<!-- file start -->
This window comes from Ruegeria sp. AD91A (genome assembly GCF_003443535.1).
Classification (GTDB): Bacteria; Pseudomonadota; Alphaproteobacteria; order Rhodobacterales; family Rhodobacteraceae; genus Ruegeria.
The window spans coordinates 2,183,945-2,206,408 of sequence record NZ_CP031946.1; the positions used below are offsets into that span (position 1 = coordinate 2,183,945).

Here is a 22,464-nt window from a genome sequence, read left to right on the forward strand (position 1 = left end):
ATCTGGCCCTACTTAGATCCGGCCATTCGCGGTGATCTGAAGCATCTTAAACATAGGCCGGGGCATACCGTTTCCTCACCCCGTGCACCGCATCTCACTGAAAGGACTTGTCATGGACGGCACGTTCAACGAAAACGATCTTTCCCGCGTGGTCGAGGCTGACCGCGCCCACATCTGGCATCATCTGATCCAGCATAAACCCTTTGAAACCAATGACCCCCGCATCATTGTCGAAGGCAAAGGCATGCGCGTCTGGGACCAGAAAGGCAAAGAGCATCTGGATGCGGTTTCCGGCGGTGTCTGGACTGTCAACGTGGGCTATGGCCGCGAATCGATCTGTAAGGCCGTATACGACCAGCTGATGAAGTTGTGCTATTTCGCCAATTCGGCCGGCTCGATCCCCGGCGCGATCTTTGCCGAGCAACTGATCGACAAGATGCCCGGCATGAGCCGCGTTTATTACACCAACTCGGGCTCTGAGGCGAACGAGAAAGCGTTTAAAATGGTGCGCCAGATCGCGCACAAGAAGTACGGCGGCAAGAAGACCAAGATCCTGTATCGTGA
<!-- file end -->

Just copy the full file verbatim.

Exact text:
This window comes from Ruegeria sp. AD91A (genome assembly GCF_003443535.1).
Classification (GTDB): Bacteria; Pseudomonadota; Alphaproteobacteria; order Rhodobacterales; family Rhodobacteraceae; genus Ruegeria.
The window spans coordinates 2,183,945-2,206,408 of sequence record NZ_CP031946.1; the positions used below are offsets into that span (position 1 = coordinate 2,183,945).

Here is a 22,464-nt window from a genome sequence, read left to right on the forward strand (position 1 = left end):
ATCTGGCCCTACTTAGATCCGGCCATTCGCGGTGATCTGAAGCATCTTAAACATAGGCCGGGGCATACCGTTTCCTCACCCCGTGCACCGCATCTCACTGAAAGGACTTGTCATGGACGGCACGTTCAACGAAAACGATCTTTCCCGCGTGGTCGAGGCTGACCGCGCCCACATCTGGCATCATCTGATCCAGCATAAACCCTTTGAAACCAATGACCCCCGCATCATTGTCGAAGGCAAAGGCATGCGCGTCTGGGACCAGAAAGGCAAAGAGCATCTGGATGCGGTTTCCGGCGGTGTCTGGACTGTCAACGTGGGCTATGGCCGCGAATCGATCTGTAAGGCCGTATACGACCAGCTGATGAAGTTGTGCTATTTCGCCAATTCGGCCGGCTCGATCCCCGGCGCGATCTTTGCCGAGCAACTGATCGACAAGATGCCCGGCATGAGCCGCGTTTATTACACCAACTCGGGCTCTGAGGCGAACGAGAAAGCGTTTAAAATGGTGCGCCAGATCGCGCACAAGAAGTACGGCGGCAAGAAGACCAAGATCCTGTATCGTGA